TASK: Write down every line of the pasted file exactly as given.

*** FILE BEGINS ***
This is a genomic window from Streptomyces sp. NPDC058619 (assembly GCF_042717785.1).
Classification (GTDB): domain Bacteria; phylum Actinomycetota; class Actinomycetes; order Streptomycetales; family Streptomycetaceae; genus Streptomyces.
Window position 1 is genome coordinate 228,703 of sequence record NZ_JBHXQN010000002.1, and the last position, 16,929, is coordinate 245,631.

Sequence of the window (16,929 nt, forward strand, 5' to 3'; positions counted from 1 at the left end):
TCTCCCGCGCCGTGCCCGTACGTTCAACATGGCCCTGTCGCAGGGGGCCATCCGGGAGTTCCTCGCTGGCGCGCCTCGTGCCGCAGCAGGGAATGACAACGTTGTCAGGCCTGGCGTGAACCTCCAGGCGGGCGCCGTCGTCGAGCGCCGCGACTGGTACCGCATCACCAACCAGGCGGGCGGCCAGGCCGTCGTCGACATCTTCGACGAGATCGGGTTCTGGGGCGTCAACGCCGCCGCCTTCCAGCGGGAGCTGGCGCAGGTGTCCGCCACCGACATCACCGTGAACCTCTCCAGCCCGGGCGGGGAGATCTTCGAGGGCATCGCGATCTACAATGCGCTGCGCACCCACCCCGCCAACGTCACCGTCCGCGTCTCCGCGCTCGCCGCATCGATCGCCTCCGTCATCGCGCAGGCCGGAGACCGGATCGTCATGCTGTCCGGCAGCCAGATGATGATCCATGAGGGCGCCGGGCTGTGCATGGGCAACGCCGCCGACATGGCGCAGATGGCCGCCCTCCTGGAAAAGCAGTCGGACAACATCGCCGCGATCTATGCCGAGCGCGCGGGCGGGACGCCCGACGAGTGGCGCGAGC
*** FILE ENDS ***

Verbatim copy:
This is a genomic window from Streptomyces sp. NPDC058619 (assembly GCF_042717785.1).
Classification (GTDB): domain Bacteria; phylum Actinomycetota; class Actinomycetes; order Streptomycetales; family Streptomycetaceae; genus Streptomyces.
Window position 1 is genome coordinate 228,703 of sequence record NZ_JBHXQN010000002.1, and the last position, 16,929, is coordinate 245,631.

Sequence of the window (16,929 nt, forward strand, 5' to 3'; positions counted from 1 at the left end):
TCTCCCGCGCCGTGCCCGTACGTTCAACATGGCCCTGTCGCAGGGGGCCATCCGGGAGTTCCTCGCTGGCGCGCCTCGTGCCGCAGCAGGGAATGACAACGTTGTCAGGCCTGGCGTGAACCTCCAGGCGGGCGCCGTCGTCGAGCGCCGCGACTGGTACCGCATCACCAACCAGGCGGGCGGCCAGGCCGTCGTCGACATCTTCGACGAGATCGGGTTCTGGGGCGTCAACGCCGCCGCCTTCCAGCGGGAGCTGGCGCAGGTGTCCGCCACCGACATCACCGTGAACCTCTCCAGCCCGGGCGGGGAGATCTTCGAGGGCATCGCGATCTACAATGCGCTGCGCACCCACCCCGCCAACGTCACCGTCCGCGTCTCCGCGCTCGCCGCATCGATCGCCTCCGTCATCGCGCAGGCCGGAGACCGGATCGTCATGCTGTCCGGCAGCCAGATGATGATCCATGAGGGCGCCGGGCTGTGCATGGGCAACGCCGCCGACATGGCGCAGATGGCCGCCCTCCTGGAAAAGCAGTCGGACAACATCGCCGCGATCTATGCCGAGCGCGCGGGCGGGACGCCCGACGAGTGGCGCGAGC